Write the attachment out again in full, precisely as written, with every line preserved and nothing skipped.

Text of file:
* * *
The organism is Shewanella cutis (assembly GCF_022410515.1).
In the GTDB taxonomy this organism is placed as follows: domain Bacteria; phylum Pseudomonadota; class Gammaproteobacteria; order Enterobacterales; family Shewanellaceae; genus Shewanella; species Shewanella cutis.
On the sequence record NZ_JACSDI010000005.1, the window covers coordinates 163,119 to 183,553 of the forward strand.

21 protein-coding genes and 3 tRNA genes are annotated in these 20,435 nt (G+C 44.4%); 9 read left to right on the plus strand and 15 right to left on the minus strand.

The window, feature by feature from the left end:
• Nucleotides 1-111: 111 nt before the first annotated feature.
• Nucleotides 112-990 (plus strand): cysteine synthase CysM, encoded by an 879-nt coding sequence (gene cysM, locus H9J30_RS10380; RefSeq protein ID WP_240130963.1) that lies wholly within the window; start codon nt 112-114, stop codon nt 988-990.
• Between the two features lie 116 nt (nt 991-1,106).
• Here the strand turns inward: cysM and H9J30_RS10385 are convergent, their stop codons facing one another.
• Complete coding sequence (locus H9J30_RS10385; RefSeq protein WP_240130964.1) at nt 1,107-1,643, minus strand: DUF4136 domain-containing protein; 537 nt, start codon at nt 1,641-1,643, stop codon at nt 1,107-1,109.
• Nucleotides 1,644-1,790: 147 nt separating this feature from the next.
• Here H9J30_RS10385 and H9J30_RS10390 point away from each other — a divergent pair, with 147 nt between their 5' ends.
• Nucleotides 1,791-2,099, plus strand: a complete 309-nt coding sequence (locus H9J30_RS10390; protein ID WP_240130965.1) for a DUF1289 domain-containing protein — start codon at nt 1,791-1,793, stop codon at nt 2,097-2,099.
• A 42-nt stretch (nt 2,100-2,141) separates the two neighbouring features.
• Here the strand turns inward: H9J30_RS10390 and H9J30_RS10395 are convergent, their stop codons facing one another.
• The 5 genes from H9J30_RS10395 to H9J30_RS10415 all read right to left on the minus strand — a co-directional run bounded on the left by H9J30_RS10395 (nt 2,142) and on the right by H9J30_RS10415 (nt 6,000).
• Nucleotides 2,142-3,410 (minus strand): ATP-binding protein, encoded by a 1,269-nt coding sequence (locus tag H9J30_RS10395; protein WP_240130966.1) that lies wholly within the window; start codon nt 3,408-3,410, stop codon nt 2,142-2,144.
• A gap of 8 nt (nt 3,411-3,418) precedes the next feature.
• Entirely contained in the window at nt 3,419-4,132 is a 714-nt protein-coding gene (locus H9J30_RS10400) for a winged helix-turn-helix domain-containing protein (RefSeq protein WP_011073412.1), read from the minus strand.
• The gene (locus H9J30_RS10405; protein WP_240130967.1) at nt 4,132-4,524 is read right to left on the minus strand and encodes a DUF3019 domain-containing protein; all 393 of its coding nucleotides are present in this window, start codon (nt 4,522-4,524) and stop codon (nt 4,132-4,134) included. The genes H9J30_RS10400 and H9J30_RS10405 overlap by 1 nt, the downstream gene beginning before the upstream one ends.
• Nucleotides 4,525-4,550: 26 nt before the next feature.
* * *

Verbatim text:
The organism is Shewanella cutis (assembly GCF_022410515.1).
In the GTDB taxonomy this organism is placed as follows: domain Bacteria; phylum Pseudomonadota; class Gammaproteobacteria; order Enterobacterales; family Shewanellaceae; genus Shewanella; species Shewanella cutis.
On the sequence record NZ_JACSDI010000005.1, the window covers coordinates 163,119 to 183,553 of the forward strand.

21 protein-coding genes and 3 tRNA genes are annotated in these 20,435 nt (G+C 44.4%); 9 read left to right on the plus strand and 15 right to left on the minus strand.

The window, feature by feature from the left end:
• Nucleotides 1-111: 111 nt before the first annotated feature.
• Nucleotides 112-990 (plus strand): cysteine synthase CysM, encoded by an 879-nt coding sequence (gene cysM, locus H9J30_RS10380; RefSeq protein ID WP_240130963.1) that lies wholly within the window; start codon nt 112-114, stop codon nt 988-990.
• Between the two features lie 116 nt (nt 991-1,106).
• Here the strand turns inward: cysM and H9J30_RS10385 are convergent, their stop codons facing one another.
• Complete coding sequence (locus H9J30_RS10385; RefSeq protein WP_240130964.1) at nt 1,107-1,643, minus strand: DUF4136 domain-containing protein; 537 nt, start codon at nt 1,641-1,643, stop codon at nt 1,107-1,109.
• Nucleotides 1,644-1,790: 147 nt separating this feature from the next.
• Here H9J30_RS10385 and H9J30_RS10390 point away from each other — a divergent pair, with 147 nt between their 5' ends.
• Nucleotides 1,791-2,099, plus strand: a complete 309-nt coding sequence (locus H9J30_RS10390; protein ID WP_240130965.1) for a DUF1289 domain-containing protein — start codon at nt 1,791-1,793, stop codon at nt 2,097-2,099.
• A 42-nt stretch (nt 2,100-2,141) separates the two neighbouring features.
• Here the strand turns inward: H9J30_RS10390 and H9J30_RS10395 are convergent, their stop codons facing one another.
• The 5 genes from H9J30_RS10395 to H9J30_RS10415 all read right to left on the minus strand — a co-directional run bounded on the left by H9J30_RS10395 (nt 2,142) and on the right by H9J30_RS10415 (nt 6,000).
• Nucleotides 2,142-3,410 (minus strand): ATP-binding protein, encoded by a 1,269-nt coding sequence (locus tag H9J30_RS10395; protein WP_240130966.1) that lies wholly within the window; start codon nt 3,408-3,410, stop codon nt 2,142-2,144.
• A gap of 8 nt (nt 3,411-3,418) precedes the next feature.
• Entirely contained in the window at nt 3,419-4,132 is a 714-nt protein-coding gene (locus H9J30_RS10400) for a winged helix-turn-helix domain-containing protein (RefSeq protein WP_011073412.1), read from the minus strand.
• The gene (locus H9J30_RS10405; protein WP_240130967.1) at nt 4,132-4,524 is read right to left on the minus strand and encodes a DUF3019 domain-containing protein; all 393 of its coding nucleotides are present in this window, start codon (nt 4,522-4,524) and stop codon (nt 4,132-4,134) included. The genes H9J30_RS10400 and H9J30_RS10405 overlap by 1 nt, the downstream gene beginning before the upstream one ends.
• Nucleotides 4,525-4,550: 26 nt before the next feature.